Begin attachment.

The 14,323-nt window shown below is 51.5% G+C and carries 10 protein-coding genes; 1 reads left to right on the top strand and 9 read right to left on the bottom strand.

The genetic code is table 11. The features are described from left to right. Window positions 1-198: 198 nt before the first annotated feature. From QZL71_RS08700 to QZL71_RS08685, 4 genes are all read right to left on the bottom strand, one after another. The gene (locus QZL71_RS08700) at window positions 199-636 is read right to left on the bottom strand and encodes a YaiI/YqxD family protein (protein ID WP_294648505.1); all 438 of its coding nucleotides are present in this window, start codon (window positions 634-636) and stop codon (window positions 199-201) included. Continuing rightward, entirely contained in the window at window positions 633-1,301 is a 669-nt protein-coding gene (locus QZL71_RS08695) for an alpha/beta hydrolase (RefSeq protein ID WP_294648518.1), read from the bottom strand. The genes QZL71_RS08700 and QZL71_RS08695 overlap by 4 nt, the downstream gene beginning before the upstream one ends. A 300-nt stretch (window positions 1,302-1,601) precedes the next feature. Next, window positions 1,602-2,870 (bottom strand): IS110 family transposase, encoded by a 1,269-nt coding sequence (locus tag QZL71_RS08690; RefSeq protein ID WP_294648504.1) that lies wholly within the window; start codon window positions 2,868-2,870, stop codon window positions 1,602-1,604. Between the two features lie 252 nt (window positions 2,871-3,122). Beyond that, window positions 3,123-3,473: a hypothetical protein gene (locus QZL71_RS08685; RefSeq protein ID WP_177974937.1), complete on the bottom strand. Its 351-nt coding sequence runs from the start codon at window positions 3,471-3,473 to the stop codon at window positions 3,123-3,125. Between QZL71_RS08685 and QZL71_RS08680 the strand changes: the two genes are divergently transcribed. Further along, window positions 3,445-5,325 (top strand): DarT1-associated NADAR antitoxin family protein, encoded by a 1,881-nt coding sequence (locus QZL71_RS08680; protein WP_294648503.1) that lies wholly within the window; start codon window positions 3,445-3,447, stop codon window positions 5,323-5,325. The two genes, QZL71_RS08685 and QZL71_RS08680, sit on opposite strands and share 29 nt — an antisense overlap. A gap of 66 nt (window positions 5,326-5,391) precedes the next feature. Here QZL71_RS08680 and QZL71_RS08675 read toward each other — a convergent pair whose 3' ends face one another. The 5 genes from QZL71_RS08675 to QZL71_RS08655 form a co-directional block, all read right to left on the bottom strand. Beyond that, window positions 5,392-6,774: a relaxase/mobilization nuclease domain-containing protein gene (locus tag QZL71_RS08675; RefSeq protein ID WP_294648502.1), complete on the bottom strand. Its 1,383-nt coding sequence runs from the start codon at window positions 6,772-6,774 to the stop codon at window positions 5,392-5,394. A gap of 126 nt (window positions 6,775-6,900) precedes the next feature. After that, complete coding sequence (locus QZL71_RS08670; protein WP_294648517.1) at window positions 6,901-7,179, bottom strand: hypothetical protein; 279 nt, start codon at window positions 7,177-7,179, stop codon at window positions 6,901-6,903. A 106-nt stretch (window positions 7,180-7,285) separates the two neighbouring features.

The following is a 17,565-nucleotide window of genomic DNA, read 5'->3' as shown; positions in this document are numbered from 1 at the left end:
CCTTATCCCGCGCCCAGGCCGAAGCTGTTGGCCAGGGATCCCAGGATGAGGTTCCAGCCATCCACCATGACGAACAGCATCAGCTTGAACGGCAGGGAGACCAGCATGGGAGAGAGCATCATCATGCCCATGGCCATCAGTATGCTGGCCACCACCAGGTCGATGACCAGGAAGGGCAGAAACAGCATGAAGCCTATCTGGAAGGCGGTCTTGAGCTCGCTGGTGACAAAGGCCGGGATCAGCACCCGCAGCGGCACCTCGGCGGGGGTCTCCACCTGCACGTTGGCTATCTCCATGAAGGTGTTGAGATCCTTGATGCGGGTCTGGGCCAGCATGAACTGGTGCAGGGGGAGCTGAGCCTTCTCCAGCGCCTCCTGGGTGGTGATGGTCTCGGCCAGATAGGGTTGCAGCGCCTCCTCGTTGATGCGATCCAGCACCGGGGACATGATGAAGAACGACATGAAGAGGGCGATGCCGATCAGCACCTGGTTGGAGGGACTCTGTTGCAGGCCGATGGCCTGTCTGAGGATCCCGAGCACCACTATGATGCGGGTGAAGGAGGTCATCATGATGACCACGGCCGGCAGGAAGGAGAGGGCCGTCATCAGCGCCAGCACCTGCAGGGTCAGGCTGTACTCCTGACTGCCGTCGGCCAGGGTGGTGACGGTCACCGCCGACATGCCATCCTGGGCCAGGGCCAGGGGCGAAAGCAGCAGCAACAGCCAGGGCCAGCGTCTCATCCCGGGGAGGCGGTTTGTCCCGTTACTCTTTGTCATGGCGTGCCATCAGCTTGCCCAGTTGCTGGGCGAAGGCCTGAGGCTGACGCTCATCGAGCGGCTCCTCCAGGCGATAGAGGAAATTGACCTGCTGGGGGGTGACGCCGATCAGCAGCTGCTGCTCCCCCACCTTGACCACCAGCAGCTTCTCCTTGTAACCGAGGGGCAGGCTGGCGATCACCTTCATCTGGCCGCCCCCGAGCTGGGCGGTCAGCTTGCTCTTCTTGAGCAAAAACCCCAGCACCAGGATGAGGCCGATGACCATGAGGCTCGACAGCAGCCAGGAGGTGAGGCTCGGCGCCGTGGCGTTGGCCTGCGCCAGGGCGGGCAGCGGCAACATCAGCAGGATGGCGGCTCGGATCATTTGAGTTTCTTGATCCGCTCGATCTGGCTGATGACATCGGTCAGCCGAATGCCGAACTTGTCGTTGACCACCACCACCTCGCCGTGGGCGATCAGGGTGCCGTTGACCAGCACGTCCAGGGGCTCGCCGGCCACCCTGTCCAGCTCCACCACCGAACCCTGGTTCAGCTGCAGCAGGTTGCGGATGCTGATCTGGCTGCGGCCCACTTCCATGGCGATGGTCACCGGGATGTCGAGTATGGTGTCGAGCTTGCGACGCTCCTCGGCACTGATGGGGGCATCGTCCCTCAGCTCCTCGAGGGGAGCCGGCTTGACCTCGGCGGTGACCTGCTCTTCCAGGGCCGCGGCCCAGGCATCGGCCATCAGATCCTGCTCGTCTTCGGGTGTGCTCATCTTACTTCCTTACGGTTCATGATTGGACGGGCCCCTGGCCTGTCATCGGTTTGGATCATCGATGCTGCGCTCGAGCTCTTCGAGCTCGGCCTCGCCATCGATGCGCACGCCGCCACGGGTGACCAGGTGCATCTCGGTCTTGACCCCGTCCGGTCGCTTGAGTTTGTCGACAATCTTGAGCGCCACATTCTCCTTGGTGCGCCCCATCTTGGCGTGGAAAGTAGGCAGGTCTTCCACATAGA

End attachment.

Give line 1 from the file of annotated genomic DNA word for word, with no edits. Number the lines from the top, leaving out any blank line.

The 14,323-nt window shown below is 51.5% G+C and carries 10 protein-coding genes; 1 reads left to right on the top strand and 9 read right to left on the bottom strand.